Harry

 

Misandry is the Norm

The main reason that people fail to notice misandry
is because they are perpetually surrounded by it.

 
   

01/03/00

The Smacking Myths

Smacking children leads to worse violence against them.

False. Following the same logic one would have to conclude that kissing a child would lead to sexual abuse. (Perhaps the child-centred ‘experts’ would like the kissing of children also to be made illegal because, in some cases, kissing is, indeed, the precursor to sexual abuse.) 

Indeed, if anything is likely to lead to violence against children, it is allowing them to behave in a manner that is too anti-social and too undisciplined for people, parents and other children to tolerate.

Children are the only members of society still not protected by the law when it comes to being smacked.

False. If my wife was to smack me for some gross misdemeanour there is no policeman or court in the land that would do anything about it. Furthermore, people within families should not always be expected to behave in the same way toward each other as strangers passing each other in the street. 

"Research has shown that children can never remember what they were smacked for."

even rats remember and learn not to do something if they are smacked.

False. This politically-correct twaddle from the supposed 'child-expert'  Dr Penelope Leach (Baby and Child, Penguin Books 1982) deserves no further comment since it is patently nonsense. The truth is that there are literally millions of research papers in the psychological literature attesting to the fact that even rats remember and learn not to do something if they are smacked.

Smacking automatically leads to long-term resentment.

False. Smacking only leads to resentment because child-centred ‘experts’ keep demonising parents who have smacked their children. If the media and the ‘experts’ were saying that smacking was a good and reasonable method of disciplining children, there would be no resentment against parents who have smacked, for they would be seen by their children as having done an acceptable thing. 

It is the child-centred ‘experts’ themselves who are causing any resentment and, hence, further alienating children from their parents by constantly promulgating their false propaganda and their phony 'research' on smacking; e.g. see Smacking Children.

Parents who never smack their children don’t seem to have any particular problems.

False. Some families are, indeed, just wonderful. Some parents have the money, the time, the character, the patience, the resources and/or the kind of children who are relatively easy to control. If we were all so lucky, what a wonderful world it would be.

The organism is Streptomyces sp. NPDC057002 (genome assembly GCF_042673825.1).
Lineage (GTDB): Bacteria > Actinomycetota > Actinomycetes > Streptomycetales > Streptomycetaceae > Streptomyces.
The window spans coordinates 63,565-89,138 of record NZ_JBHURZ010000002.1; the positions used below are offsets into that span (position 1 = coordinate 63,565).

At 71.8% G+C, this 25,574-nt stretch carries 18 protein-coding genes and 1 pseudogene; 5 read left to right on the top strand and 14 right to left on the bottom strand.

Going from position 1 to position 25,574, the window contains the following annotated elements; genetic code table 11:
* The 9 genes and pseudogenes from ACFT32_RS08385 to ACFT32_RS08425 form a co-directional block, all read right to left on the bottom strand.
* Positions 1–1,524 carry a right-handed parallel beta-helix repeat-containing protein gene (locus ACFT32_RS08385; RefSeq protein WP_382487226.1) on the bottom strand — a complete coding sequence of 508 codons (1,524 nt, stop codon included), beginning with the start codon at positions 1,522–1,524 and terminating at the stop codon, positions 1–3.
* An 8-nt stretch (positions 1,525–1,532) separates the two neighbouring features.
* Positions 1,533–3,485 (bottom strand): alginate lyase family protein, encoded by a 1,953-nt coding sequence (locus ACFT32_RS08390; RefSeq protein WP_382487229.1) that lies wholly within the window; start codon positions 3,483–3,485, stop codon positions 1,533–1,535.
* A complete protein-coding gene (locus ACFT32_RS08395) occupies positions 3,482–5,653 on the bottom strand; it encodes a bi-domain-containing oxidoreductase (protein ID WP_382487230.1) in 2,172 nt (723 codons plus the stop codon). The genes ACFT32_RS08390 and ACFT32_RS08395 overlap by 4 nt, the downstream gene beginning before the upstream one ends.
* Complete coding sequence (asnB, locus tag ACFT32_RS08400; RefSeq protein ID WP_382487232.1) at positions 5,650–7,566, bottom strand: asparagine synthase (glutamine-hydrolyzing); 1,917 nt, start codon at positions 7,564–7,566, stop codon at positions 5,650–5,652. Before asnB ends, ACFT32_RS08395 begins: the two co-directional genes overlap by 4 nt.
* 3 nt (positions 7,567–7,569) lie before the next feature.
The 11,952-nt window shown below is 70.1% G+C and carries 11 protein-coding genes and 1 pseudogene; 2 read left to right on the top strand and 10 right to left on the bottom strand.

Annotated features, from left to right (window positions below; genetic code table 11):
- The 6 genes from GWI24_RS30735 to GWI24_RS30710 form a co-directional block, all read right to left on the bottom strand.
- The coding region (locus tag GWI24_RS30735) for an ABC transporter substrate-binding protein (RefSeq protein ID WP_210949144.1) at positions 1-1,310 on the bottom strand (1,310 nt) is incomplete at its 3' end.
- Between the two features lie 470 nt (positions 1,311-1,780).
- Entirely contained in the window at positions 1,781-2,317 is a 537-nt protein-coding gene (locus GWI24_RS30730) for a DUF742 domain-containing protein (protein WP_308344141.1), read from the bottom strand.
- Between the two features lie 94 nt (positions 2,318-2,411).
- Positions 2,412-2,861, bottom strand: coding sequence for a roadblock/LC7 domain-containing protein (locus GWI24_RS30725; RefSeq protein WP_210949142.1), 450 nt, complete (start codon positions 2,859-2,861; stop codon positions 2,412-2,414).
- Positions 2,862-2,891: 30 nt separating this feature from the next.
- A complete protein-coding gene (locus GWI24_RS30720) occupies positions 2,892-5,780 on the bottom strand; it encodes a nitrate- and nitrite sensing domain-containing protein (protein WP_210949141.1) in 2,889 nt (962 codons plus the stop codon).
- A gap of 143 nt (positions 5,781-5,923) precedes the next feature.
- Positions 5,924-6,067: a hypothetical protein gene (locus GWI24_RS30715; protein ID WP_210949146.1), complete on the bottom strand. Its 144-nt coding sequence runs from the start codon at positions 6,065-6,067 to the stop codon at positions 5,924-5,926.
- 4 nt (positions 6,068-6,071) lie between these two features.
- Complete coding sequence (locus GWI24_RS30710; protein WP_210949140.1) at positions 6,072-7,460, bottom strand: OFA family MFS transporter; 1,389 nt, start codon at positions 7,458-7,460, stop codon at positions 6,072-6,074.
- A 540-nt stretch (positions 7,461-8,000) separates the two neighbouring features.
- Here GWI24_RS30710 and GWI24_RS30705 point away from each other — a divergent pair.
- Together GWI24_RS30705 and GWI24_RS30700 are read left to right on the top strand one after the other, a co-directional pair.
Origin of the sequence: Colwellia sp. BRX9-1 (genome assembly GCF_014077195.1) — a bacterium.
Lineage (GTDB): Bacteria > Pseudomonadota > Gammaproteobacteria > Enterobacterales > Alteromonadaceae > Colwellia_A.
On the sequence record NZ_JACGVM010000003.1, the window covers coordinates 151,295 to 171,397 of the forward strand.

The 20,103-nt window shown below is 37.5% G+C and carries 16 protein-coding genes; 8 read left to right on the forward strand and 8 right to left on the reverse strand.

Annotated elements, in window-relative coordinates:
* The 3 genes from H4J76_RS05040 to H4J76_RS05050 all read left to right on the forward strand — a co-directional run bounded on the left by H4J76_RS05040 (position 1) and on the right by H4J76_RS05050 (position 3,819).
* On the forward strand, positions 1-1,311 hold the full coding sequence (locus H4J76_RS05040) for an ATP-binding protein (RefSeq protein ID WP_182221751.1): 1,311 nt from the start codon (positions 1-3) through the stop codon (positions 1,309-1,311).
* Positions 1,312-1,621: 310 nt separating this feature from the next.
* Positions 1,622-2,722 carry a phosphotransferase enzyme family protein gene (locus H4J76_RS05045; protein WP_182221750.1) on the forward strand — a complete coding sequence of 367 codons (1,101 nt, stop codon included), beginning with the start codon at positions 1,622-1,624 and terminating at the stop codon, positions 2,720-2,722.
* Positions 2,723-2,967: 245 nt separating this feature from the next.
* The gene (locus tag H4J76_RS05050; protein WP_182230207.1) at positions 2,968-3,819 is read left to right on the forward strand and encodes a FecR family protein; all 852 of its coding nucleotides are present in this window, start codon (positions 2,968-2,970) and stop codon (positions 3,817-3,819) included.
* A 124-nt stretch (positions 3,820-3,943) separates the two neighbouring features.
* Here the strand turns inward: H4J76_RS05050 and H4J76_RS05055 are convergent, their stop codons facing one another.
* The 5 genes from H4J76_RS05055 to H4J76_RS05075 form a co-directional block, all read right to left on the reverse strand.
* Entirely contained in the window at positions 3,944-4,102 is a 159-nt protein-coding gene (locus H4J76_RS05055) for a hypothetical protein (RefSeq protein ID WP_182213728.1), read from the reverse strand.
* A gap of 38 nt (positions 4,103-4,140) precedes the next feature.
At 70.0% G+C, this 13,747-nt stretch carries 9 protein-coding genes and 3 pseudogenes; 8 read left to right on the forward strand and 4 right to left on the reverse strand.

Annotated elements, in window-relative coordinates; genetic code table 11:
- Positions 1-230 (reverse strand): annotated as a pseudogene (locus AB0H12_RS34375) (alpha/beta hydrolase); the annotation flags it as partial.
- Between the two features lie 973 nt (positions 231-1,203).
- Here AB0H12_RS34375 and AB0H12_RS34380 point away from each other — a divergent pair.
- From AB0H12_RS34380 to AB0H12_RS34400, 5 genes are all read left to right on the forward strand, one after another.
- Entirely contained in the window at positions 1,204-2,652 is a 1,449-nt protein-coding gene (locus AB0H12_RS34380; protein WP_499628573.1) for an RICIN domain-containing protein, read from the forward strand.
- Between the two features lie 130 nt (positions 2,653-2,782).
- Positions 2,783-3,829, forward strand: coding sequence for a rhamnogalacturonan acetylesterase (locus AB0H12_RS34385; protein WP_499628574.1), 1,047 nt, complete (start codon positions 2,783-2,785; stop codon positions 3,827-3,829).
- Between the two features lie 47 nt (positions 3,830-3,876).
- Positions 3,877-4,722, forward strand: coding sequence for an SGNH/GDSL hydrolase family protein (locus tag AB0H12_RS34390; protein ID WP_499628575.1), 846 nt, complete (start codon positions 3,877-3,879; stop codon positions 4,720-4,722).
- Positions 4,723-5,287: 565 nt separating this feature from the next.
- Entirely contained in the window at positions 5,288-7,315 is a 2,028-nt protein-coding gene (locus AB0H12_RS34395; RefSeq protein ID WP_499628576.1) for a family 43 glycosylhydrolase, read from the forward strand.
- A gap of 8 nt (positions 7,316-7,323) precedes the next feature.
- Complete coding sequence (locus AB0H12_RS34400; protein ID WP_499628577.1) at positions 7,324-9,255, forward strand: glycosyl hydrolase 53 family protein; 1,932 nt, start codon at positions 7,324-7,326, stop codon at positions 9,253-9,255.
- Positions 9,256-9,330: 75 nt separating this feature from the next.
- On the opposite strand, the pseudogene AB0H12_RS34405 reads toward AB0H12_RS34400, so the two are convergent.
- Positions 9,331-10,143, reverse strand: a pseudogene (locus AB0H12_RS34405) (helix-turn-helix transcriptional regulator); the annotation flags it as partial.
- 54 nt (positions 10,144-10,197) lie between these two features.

most parents would have enormous problems with their children if they did not take very firm actions on occasion

The reality, however, is that most parents would have enormous problems with their children if they did not take very firm actions on occasion. Those who don't, often bring up spoiled, self-centred little darlings who end up with terrible social problems when they are older and/or their children rapidly lose respect for their authority and they become more difficult to handle. 

Society itself has enormous problems with the children of such parents. 

Smacking is not effective.

False. Smacking is extremely effective. There is no society on this planet that does not smack its children. (Even in countries where smacking is illegal, most parents will tell you, in confidence, that they have found it necessary to smack their children on occasion.) However, because research with delinquent children, for example, shows that many of them have been smacked, the foolish child-centred ‘experts’ conclude that smacking does not work for any child. Their simplistic analysis fails on numerous points.

1. If they bothered to research non-delinquent children, child-centred ‘experts’ would find that the occasional smack does indeed work; and it works for most children, for most parents, most of the time. Just because something does not work 100% of the time does not mean that it is of no value. It could be of tremendous value. 

Could one also perhaps conclude that there is no point in having law courts and prisons because crime still occurs?

For example, could one really conclude that there is no point in having speed limits on our roads because many thousands of us break the speed limits every day? Could one also perhaps conclude that there is no point in having law courts and prisons because crime still occurs? If one was to visit a garage would one conclude that there was no point in having car engines, because they clearly do not work all of the time?

Perhaps if the child-centred ‘experts’ were to become undertakers they would conclude that there was no point in having hearts!